A Respectful Response to the Divide Between Conscious Rap and Party Rap

By now Lupe Fiasco and Talib Kweli's response to a recent article from Complex writer Angel Diaz has the hip-hop world buzzing.

The comments were in response to Diaz's message to "real-rap" fans following their distaste for Future and Drake's What A Time To Be Alive.

Diaz stated that all the real-rap fans need to stop hating on What A Time To Be Alive because "Can't be listening to Talib Kweli rap off beat and Lupe Fiasco deep cuts at BBQ's." He later on created a playlist for Kweli and Fiasco fans to listen to at a BBQ.

This clearly shows a divide in the different styles of hip-hop.

Is there really a divide between conscious/real rap and party rap? Yes. Are they both necessary? Yes. So, how can they exist respectably the answer is very simple. Conscious/real rap, however you like to distinguish it is a deeply rooted and very necessary art form.

It tells stories, it opens your mind and most of all it makes you feel as if you are listening to something that will stimulate your mind and make you more aware of real situations going on in the world. Hearing rappers like Lupe Fiasco, Talib Kweli, J. Cole and Logic tell stories through their music is enrichment and skill. They are all necessary when it comes to the history of rap and what it stands for in terms of enlightenment and educating the listener.

On the other spectrum, there is the party-rap or street-rap that glorifies hustling in the streets, bragging about money, cars, women and sometimes sensationalizing drugs and alcohol. They'll most likely be hyped up with bouncy production that is geared towards radio play or spun by club DJ's.

Artists like Future, Young Thug, Rich Homie Quan and Drake are just some of the artists that feed the fans who enjoy that style of rap.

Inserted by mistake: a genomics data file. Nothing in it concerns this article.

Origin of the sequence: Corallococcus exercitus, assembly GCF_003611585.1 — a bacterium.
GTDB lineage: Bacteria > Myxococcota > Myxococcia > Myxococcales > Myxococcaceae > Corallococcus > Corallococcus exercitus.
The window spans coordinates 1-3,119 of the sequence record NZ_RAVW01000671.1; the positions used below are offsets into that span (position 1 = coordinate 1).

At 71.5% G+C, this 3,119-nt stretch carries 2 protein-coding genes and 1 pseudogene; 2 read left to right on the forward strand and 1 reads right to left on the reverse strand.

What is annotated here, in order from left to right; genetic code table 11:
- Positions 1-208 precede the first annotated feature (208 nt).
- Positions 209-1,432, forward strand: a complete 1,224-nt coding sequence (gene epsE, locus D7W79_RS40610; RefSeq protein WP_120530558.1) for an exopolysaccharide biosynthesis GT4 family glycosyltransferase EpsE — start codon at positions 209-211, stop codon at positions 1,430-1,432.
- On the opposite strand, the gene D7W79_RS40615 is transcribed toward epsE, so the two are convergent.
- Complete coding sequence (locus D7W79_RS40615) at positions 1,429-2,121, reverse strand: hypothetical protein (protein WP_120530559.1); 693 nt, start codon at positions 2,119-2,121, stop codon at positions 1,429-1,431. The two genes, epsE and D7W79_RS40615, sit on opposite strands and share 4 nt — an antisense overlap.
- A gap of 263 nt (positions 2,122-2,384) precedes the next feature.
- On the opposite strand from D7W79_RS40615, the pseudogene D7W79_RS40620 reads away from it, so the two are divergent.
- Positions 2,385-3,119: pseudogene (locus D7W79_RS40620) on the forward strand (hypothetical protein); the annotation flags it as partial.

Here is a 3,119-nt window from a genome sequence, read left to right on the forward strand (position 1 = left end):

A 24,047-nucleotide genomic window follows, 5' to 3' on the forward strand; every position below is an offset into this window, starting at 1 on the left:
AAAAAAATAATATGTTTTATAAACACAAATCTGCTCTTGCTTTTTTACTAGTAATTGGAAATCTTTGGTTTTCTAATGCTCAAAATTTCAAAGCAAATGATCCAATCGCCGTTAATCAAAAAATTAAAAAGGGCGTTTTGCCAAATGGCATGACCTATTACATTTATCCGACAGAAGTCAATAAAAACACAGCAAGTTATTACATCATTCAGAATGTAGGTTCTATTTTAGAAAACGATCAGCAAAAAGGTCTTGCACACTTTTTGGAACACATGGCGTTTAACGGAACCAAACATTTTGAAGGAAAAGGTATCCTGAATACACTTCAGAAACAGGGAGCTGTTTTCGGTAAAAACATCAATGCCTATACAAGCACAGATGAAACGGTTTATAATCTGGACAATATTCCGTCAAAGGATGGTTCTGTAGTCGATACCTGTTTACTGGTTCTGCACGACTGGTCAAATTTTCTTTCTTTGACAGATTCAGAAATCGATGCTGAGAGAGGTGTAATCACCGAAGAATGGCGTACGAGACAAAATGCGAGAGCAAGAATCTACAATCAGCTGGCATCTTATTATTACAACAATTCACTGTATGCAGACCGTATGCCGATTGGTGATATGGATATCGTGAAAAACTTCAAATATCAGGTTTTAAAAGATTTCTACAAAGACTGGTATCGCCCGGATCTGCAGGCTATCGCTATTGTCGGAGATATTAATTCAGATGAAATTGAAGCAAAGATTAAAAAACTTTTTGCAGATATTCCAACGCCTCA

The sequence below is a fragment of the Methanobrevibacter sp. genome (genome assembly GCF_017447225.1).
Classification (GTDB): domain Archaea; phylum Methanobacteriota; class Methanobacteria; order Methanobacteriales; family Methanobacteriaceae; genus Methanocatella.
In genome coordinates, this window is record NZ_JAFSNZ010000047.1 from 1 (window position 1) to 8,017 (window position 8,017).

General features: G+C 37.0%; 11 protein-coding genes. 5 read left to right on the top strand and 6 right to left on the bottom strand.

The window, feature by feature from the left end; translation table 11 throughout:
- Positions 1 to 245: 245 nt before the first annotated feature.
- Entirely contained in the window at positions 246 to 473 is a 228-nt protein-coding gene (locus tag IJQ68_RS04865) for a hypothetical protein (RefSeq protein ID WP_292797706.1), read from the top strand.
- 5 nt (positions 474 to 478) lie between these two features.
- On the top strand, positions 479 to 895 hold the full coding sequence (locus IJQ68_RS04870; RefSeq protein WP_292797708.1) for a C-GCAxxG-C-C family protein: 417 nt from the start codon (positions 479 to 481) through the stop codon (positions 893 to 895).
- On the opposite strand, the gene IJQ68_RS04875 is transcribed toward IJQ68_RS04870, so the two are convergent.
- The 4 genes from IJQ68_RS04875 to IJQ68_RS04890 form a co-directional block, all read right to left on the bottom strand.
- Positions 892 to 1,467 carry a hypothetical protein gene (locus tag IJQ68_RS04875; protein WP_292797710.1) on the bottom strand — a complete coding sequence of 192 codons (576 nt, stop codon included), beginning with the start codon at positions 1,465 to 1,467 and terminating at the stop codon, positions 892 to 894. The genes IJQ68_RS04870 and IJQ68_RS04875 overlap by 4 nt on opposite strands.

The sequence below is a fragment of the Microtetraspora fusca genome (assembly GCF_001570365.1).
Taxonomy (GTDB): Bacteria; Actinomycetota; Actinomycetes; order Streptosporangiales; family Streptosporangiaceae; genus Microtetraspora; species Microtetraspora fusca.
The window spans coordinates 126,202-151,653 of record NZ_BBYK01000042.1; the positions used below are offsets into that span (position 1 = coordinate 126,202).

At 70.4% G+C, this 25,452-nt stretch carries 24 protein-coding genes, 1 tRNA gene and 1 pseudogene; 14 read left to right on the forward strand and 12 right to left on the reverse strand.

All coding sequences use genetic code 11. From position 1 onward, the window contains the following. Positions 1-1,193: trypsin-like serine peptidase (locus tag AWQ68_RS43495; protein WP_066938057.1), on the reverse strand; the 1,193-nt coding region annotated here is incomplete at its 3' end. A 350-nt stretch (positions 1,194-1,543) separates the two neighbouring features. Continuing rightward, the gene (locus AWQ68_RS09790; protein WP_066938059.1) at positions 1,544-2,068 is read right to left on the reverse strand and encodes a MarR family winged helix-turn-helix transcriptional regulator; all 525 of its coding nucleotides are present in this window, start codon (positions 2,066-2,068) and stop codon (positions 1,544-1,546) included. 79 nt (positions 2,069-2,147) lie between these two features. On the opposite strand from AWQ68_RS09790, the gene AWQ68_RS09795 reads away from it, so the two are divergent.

They are necessary because it represents a separate lifestyle that still lives within the genre and only continues to grow.

It's like battle rappers who are just in it for the punchlines and making the other MC look soft and the fan who spends hours watching battle rap videos because they love the style.

Then there is the overlap. Incredible production paired with a mixture conscious lyrics and party/street rap references. Case in point Fiasco's "Chopper" featuring Billy Blue, Buk of Psychodrama, Trouble, Trae Tha Truth, Fam Lay & Glasses Malone.

Fiasco and the feature artists discuss social issues regarding gun control, the exploitation of food stamps and life in the streets all in one track. Just as there is an overlap in lyrics, there is also an overlap when it comes to the fan who can appreciate both styles of the the art form that is hip-hop.

There are many fans who might have an entire Drake discography in their iTunes library along with the entire Kweli discography simply because they like both styles of rap.

Both styles are trying to accomplish something different, that's what makes hip-hop a a whole so interesting, because within one genre there is diversity.

Fans of either style bashing each other really doesn't change the fact that everyone has their own palettes, but opinions exist to be shared. It really is a question of to each his own. If you don't like Drake and Future's bouncy style of trap music you should be able to say that.

If you don't like conscious rap you should also be allowed to say that. It's worth noting that calling the different styles within a genre "trash" is like loving Picasso's style of painting but not quite taking to Jean-Michel Basquiat's style because you're strictly into Picasso.

Lupe Fiasco and Talib Kweli are great at creating art and so are Drake and Future in their style and approach. It's a matter of personal preference, always has and always will be.